共融校園 Integration in Schools
We observed that the student populations in some schools are becoming predominantly from ethnic minorities, and the phenomenon is culminating to the effect of racial segregation.
In many schools that have started to recruit ethnic minority students a few years ago, the Chinese-to-ethnic minority ratio in the upper forms is still quite evenly distributed. However, in the lower forms, the students are mostly from ethnic minorities, with only a handful of Chinese students in each grade. In a few years, it can be predicted that the entire student population in these schools would be predominantly from ethnic minorities.
These schools did not intend to become predominantly ethnic minority. However, many schools that have admitted a certain critical number of ethnic minority students have seen a departure of their Chinese student population. Over the years, these schools have been gradually deserted by Chinese parents when they find that their children may be outnumbered by students from ethnic minorities. Some Chinese students transfer schools, while other new Chinese students who have been allocated to the school decide not to enroll.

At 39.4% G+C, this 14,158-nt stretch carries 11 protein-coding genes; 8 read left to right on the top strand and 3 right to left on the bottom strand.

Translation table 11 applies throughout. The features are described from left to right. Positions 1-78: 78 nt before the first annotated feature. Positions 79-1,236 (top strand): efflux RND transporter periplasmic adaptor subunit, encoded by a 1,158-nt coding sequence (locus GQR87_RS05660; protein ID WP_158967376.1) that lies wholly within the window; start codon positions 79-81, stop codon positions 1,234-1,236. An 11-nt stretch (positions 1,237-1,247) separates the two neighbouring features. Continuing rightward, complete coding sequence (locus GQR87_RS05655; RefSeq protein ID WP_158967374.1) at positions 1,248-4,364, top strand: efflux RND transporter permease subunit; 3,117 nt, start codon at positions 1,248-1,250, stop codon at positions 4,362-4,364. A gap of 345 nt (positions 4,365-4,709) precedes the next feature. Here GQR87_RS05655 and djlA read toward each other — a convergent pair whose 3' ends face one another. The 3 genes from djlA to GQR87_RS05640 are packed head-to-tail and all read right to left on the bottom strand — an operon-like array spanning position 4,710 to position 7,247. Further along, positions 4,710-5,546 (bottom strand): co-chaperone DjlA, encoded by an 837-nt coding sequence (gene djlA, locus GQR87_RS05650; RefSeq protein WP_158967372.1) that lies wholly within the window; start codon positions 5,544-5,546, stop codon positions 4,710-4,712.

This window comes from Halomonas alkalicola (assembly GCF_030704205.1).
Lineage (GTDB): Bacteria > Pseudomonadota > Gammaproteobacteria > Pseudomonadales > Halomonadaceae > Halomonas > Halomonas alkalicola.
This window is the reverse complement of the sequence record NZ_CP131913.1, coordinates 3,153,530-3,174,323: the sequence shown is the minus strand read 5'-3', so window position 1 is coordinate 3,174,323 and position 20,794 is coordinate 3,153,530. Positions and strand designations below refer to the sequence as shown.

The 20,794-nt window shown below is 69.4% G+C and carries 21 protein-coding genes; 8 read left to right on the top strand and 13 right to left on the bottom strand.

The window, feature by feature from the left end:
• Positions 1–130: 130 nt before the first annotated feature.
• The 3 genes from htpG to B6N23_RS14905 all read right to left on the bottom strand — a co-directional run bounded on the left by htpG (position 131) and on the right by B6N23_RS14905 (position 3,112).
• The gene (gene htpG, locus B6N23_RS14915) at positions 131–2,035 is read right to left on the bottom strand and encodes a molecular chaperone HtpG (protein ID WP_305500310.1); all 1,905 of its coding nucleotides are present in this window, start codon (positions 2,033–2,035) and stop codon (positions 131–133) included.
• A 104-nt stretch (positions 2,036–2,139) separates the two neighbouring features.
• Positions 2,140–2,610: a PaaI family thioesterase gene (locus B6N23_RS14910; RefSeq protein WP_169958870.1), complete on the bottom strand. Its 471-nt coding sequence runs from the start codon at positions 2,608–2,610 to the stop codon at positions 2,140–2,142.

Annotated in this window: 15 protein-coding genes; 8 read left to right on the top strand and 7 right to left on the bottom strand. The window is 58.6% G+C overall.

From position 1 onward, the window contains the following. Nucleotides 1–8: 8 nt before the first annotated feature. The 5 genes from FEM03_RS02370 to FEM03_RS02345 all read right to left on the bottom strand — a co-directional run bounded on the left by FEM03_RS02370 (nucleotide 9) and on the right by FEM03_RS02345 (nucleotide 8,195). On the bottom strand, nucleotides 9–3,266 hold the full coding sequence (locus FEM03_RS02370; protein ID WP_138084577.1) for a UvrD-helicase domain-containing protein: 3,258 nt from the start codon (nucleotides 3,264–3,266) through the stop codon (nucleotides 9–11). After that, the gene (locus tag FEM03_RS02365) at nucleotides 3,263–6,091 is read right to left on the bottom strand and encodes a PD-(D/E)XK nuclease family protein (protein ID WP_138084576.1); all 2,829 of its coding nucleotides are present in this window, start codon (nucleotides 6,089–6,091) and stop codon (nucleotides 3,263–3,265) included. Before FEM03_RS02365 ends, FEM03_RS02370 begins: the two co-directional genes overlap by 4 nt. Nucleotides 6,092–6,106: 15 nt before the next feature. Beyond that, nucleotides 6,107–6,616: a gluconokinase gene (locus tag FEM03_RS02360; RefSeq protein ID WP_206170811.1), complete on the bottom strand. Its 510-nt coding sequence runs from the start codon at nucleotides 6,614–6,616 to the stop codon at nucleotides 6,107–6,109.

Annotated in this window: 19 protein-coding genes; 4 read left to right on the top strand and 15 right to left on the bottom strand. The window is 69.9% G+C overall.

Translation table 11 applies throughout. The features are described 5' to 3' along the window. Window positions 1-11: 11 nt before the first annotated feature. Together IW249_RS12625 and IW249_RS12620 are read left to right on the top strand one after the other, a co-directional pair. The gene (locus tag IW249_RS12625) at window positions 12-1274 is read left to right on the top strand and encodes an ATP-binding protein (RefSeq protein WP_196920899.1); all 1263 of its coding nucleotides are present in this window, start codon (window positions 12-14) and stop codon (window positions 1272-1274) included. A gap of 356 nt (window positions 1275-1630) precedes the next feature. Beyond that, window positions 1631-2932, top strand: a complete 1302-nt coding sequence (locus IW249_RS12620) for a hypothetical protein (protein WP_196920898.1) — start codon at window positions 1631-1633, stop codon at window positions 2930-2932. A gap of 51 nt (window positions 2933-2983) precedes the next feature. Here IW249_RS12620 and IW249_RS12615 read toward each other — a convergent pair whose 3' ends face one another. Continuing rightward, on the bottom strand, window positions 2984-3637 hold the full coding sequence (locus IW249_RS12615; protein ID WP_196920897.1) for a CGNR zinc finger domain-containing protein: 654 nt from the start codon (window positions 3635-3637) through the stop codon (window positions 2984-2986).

A racially integrated school environment is beneficial to students and the broader Hong Kong society. It is advantageous for ethnic minority students learning Chinese to be immersed in a Chinese-language environment. We have observed that ethnic minority students studying in racially segregated schools tend to have much lower Chinese language abilities.
Social connections and information exchange in school can also help ethnic minority students integrate into the mainstream Hong Kong society, and build bridges between the Chinese and the ethnic minority communities in Hong Kong. Racial segregation creates highly unbalanced school communities that do not reflect the reality of the Hong Kong society, and students who have grown up in these environments have a much harder time adjusting after graduation. Students in predominantly ethnic minority schools also tend to have access to less information about the broader Hong Kong society and the resources that are available to them.
Hong Kong Unison posits that the segregation of students on the grounds of race may constitute indirect racial discrimination based on the Race Discrimination Ordinance.
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